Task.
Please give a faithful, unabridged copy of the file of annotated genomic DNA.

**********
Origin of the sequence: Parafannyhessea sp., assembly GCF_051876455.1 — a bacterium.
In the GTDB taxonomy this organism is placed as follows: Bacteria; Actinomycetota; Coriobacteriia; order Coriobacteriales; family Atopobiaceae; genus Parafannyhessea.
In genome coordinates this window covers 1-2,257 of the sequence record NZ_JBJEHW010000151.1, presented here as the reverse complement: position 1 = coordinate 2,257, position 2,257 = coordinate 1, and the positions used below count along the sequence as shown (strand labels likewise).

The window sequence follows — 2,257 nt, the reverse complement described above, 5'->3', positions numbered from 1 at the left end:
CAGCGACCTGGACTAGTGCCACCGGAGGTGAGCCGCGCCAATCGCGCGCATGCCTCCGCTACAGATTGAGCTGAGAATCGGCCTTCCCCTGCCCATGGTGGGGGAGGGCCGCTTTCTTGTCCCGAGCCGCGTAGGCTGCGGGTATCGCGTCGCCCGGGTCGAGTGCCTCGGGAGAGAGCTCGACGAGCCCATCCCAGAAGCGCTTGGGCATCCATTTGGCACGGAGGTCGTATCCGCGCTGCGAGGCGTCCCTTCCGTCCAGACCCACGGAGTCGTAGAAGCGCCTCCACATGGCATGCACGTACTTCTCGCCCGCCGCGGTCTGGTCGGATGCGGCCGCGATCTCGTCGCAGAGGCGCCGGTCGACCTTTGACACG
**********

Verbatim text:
Origin of the sequence: Parafannyhessea sp., assembly GCF_051876455.1 — a bacterium.
In the GTDB taxonomy this organism is placed as follows: Bacteria; Actinomycetota; Coriobacteriia; order Coriobacteriales; family Atopobiaceae; genus Parafannyhessea.
In genome coordinates this window covers 1-2,257 of the sequence record NZ_JBJEHW010000151.1, presented here as the reverse complement: position 1 = coordinate 2,257, position 2,257 = coordinate 1, and the positions used below count along the sequence as shown (strand labels likewise).

The window sequence follows — 2,257 nt, the reverse complement described above, 5'->3', positions numbered from 1 at the left end:
CAGCGACCTGGACTAGTGCCACCGGAGGTGAGCCGCGCCAATCGCGCGCATGCCTCCGCTACAGATTGAGCTGAGAATCGGCCTTCCCCTGCCCATGGTGGGGGAGGGCCGCTTTCTTGTCCCGAGCCGCGTAGGCTGCGGGTATCGCGTCGCCCGGGTCGAGTGCCTCGGGAGAGAGCTCGACGAGCCCATCCCAGAAGCGCTTGGGCATCCATTTGGCACGGAGGTCGTATCCGCGCTGCGAGGCGTCCCTTCCGTCCAGACCCACGGAGTCGTAGAAGCGCCTCCACATGGCATGCACGTACTTCTCGCCCGCCGCGGTCTGGTCGGATGCGGCCGCGATCTCGTCGCAGAGGCGCCGGTCGACCTTTGACACG